One of the wealthiest Catholic merchants, John Keogh, fulfilled this hope, boasting that the Dublin Society had just awarded him their highest premium as the 'greatest Purchaser of Irish Silks in this Kingdom, by some Thousand Pounds'. By 1780, some one-third of Dublin merchants were Catholic, and in 1783 Catholics contributed about one-tenth to the capital of the newly establish Bank of Ireland. Few Catholic traders had premises in the smarter streets, though, and the urban Catholic middle class did not become a significant force until the early nineteenth century.
Throughout the early 1780s, the Volunteers continued to seek for Ire- land 'an honourable station in respect to Commerce, as well as constitutional Liberty' and called for foreign artists to come and establish manufactures in Ireland. The attempt to settle skilled Swiss artisans at a 'New Geneva' near Waterford was much talked about in newspapers of the day, but eventually fizzled out. While calling for legislative reform, the Volunteers were still innately conservative, breaking up demonstrations of journeymen claiming the right to form combinations. The 'buy Irish' campaigns of the 1780s are evoked in the jingle:
Ye noblemen in place or out,
Ye Volunteers so brave and stout,
Ye dames that flaunt at ball or rout,
Wear Irish manufacture.
Gentry support for Irish manufactures took the form of wearing Irish silk and poplins, and Volunteer leaders such as Charlemont and Leinster made a point of buying Irish goods; a ball at Leinster House was, unusually, catered entirely by local cooks. The viceregal court stipulated that guests at Her Majesty's birthday ball 'be dressed in the Manufactures of this Kingdom'. The extent to which this had previously been regarded as mere lip service is suggested by a report that Lady Temple wished this notice to 'not be considered, as heretofore a mere Hint... but that they will literally abide by it... such being the only way of effectually helping the distressed manufacturers.' Theatres also participated, by kitting out their casts in costumes of Irish cloth. The euphoria following the measures of Free Trade and Free Legislation in 1783 is captured in a description of a Castle ball where the ladies were 'all in the manufacture of a Country, rising in Commercial as well as political Consequence.' It is clear, however, that Castle dress was strictly in the style of St James'; Dublin makers of court dress employed London hair-dressers, mantua-makers and trimmings experts, and sent note-takers to gala balls in London. The silk may have been woven in the Liberties, but the cut was copied from London.
In June 1784 the Kildare Street 'Funny Club' held two balls for the benefit of Irish manufacturers. Newspapers of the time speak in glowing terms of the eventual economic benefits of aristocratic campaigns to support Irish textiles. As a corrective, Lady Morgan's novel The O'Briens and the O'Flaherties (1827) suggests how some gentry at the time may have regarded Castle support for Irish goods: Lady Knocklofty remarks of an unpopular Lord Lieutenant that 'he does everything to please them – he scarcely ever goes to bed sober, and he bespoke tabinet furniture the other day to an immense amount'. The campaign itself is dismissed as 'a mischievous chimera', 'the voluntary or compulsory preference of dear or bad articles of home manufacture, to better or cheaper goods brought from abroad'. These two extremes represent the poles of public opinion as the buying of Irish cloth became a political act; the non-importation agreements of the early 1780s may have had some effect, as statistics show that imports of English cloth fell, but politically it was counter-productive.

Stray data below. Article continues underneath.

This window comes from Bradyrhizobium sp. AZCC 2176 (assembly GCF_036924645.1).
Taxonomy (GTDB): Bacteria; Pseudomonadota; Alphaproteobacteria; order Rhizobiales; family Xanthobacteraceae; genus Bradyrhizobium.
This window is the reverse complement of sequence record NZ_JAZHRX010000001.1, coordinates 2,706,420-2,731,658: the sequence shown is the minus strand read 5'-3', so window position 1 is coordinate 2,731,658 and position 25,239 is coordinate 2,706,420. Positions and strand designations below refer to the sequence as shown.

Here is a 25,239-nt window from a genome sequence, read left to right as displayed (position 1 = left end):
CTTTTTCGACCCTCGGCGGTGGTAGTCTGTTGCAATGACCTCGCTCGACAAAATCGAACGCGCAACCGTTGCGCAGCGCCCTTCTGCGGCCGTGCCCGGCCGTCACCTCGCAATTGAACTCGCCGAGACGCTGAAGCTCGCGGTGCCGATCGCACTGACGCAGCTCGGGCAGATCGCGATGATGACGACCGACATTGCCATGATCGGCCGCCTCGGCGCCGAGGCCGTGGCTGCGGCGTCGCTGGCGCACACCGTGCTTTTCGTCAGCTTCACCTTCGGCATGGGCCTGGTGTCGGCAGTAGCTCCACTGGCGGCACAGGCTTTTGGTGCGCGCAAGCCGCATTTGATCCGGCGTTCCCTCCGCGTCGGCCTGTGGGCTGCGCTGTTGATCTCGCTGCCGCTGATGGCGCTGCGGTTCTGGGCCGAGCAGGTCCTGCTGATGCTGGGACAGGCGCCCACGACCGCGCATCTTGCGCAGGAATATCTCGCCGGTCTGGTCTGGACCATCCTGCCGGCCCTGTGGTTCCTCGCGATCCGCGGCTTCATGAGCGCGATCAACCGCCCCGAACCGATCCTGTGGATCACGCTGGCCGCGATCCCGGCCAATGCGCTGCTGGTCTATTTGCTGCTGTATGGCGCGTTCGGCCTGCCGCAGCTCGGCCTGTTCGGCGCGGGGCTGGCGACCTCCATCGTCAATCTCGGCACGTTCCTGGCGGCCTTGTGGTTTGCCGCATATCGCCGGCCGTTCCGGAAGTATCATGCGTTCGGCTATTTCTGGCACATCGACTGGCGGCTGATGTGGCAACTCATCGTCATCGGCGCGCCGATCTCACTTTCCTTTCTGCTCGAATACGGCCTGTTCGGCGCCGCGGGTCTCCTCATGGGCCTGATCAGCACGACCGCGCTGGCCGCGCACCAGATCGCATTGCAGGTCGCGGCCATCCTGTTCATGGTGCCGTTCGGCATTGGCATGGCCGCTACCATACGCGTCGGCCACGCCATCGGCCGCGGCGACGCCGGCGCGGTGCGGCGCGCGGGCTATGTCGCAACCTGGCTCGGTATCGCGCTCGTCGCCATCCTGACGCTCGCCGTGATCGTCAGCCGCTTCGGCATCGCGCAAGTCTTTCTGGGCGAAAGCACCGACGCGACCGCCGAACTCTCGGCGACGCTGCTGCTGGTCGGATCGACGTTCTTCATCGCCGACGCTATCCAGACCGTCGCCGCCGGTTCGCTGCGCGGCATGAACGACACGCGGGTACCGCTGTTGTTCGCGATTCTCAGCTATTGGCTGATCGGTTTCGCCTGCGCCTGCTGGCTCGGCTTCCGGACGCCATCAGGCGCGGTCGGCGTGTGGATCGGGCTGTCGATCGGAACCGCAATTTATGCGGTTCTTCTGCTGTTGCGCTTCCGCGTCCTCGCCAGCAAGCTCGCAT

The Order of the Knights of St Patrick was installed in St Patrick's Cathedral, Dublin, on St Patrick's Day, 1785. The choice of St Patrick was a conscious attempt to claim the allegiances of Catholic and Protestant alike, and contribute to a distinctive and cohesive national identity. Earl Temple, the Lord Lieutenant, hoped that this new Irish Order could help re-orientate Irish loyalties, by appealing to the Catholic interest which was largely excluded from the mainly Protestant Volunteers. This was another occasion on which to demonstrate support for the Irish silk industry, as Faulkner's Dublin Journal makes clear:
The Robes to be Sky-blue – as each of the sixteen Knights is to have three Esquires, and all of these must, by an express Statute. be clothed in Robes manufactured in Ireland, it may easily be conceived what a prodigious and immediate market this will give to our Manufactures.
In fact, although the silks were got in Dublin, Clements the jeweller had to rush to London 'to prepare the Collars, Medallions etc. which were found impracticable to procure here in proper Time'. As these were costed at £200 and £300 each respectively, this was quite a loss to Dublin's jewellers. The medallion was the 'cross of St Patrick', a red saltire decorated with a green shamrock bearing three crowns, one on each leaf (representing the kingdoms of England, Scotland and Ireland). Each year thereafter, the viceroy entertained the fifteen Knights to dinner at the castle, and there was a levee, ball and supper afterwards, at which guests were encouraged to appear in Irish manufacture, with the shamrock much in evidence as an emblem of the day.
The shamrock was also a motif used by the Volunteers, much in evidence on toasting glasses. it also appears on a Dublin silk pattern of the time, and in the plasterwork of Glin Castle, Co. Limerick. The cabinet-maker, William Moore, who may have been a Volunteer, decorated his furniture with inlaid shamrocks. As a symbol, then, the shamrock was not purely 'Gaelic' or Catholic, but could be used by government and Volunteers alike to signal their own brands of national identity.